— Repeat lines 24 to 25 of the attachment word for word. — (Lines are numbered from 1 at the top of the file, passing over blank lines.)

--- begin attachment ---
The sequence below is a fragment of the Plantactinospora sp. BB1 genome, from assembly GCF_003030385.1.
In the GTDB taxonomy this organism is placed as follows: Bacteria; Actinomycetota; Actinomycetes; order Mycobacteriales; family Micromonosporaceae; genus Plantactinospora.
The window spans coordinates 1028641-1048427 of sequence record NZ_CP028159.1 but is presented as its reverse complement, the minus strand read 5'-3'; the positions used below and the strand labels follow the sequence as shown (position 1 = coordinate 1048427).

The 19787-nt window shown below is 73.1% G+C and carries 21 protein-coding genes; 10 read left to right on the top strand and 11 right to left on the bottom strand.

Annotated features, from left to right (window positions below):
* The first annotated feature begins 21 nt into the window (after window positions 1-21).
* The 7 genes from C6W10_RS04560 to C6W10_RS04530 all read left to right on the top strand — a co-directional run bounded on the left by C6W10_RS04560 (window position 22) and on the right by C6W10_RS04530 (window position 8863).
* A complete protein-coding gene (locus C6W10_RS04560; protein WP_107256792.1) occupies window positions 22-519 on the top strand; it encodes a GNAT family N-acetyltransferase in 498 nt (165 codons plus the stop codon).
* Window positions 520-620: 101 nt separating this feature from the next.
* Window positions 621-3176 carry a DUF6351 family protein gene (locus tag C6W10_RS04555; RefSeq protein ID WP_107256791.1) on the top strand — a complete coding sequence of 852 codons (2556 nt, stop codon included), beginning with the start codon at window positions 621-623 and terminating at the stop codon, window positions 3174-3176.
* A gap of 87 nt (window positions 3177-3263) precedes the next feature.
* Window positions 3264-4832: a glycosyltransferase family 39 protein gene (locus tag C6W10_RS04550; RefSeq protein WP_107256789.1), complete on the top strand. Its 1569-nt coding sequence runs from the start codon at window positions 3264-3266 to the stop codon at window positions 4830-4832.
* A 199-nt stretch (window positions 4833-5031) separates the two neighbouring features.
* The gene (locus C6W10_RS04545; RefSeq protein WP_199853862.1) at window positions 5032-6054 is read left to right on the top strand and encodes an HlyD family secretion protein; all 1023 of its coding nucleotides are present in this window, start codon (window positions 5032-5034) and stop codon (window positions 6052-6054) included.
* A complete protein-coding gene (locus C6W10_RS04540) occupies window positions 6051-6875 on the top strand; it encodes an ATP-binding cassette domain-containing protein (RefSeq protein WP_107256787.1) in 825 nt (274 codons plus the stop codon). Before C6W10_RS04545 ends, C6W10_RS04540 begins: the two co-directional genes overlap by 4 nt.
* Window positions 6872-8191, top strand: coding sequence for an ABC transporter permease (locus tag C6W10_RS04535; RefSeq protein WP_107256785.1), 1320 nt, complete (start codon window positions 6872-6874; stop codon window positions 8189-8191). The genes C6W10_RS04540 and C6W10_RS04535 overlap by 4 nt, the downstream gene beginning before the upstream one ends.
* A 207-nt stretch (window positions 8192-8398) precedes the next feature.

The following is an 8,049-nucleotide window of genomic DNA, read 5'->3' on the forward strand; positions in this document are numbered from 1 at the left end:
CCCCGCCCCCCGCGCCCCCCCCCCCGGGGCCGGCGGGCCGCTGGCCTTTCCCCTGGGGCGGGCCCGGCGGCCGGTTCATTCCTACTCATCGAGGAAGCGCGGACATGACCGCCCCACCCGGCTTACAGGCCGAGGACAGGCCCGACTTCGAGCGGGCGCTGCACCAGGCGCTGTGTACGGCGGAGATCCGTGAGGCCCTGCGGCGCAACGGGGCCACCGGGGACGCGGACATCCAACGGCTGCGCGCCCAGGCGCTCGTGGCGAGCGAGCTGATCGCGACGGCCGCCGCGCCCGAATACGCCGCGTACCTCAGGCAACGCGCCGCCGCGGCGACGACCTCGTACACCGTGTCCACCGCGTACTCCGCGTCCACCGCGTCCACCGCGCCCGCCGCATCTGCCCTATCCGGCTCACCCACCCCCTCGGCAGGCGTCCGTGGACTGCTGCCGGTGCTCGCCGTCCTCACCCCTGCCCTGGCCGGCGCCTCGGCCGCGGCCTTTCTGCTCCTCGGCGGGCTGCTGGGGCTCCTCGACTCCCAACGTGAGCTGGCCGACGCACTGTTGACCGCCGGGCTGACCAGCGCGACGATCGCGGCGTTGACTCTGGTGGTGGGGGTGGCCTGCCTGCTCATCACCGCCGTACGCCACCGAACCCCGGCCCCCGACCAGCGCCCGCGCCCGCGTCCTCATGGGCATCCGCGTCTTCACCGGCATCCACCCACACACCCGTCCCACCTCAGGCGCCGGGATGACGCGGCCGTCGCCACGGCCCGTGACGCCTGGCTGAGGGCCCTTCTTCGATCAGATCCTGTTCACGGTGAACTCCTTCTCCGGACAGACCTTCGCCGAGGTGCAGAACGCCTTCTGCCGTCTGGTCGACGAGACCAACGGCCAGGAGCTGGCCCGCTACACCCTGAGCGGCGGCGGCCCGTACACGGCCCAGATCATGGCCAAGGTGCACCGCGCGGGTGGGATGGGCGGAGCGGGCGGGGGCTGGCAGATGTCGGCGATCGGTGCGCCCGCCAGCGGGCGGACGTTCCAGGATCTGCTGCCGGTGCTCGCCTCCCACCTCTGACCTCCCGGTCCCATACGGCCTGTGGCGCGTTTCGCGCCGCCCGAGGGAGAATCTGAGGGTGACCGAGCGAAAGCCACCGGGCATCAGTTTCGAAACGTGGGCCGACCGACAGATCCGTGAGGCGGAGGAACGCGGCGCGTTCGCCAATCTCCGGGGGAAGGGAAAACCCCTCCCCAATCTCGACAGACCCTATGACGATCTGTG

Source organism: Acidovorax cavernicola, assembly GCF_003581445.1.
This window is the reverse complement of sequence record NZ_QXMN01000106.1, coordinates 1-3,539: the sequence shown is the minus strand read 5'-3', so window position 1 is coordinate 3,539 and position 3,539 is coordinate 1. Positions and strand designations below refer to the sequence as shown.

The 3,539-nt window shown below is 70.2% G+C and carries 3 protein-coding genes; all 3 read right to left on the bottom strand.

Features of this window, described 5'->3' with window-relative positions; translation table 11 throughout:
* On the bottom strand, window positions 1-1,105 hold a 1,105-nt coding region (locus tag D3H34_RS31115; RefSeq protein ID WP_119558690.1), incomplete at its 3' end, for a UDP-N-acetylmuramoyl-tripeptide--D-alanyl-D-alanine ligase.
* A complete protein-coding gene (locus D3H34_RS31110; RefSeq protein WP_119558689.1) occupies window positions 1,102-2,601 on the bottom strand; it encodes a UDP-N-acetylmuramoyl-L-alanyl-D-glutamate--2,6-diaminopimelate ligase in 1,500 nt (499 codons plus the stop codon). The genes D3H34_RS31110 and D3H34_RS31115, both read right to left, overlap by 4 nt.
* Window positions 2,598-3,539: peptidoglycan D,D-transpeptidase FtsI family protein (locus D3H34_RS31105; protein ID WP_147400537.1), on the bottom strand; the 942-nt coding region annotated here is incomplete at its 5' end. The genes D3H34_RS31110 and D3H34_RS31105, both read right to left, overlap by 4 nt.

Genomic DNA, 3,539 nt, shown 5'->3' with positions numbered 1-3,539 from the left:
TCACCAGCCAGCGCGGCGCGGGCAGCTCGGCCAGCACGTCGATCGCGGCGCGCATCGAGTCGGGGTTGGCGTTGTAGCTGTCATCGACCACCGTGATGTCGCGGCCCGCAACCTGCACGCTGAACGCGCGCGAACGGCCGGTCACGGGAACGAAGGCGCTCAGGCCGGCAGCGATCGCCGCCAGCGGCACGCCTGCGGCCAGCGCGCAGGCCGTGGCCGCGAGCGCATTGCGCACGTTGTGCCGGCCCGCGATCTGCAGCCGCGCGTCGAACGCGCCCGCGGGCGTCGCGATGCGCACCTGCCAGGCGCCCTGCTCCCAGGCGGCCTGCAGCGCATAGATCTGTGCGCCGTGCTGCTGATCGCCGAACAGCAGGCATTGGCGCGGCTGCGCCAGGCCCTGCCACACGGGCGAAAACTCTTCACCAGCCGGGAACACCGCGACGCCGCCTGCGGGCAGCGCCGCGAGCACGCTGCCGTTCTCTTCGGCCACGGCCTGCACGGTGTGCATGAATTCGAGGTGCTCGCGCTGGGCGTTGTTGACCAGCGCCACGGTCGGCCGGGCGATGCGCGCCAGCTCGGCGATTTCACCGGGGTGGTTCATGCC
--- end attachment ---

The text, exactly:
* On the bottom strand, window positions 1-1,105 hold a 1,105-nt coding region (locus tag D3H34_RS31115; RefSeq protein ID WP_119558690.1), incomplete at its 3' end, for a UDP-N-acetylmuramoyl-tripeptide--D-alanyl-D-alanine ligase.
* A complete protein-coding gene (locus D3H34_RS31110; RefSeq protein WP_119558689.1) occupies window positions 1,102-2,601 on the bottom strand; it encodes a UDP-N-acetylmuramoyl-L-alanyl-D-glutamate--2,6-diaminopimelate ligase in 1,500 nt (499 codons plus the stop codon). The genes D3H34_RS31110 and D3H34_RS31115, both read right to left, overlap by 4 nt.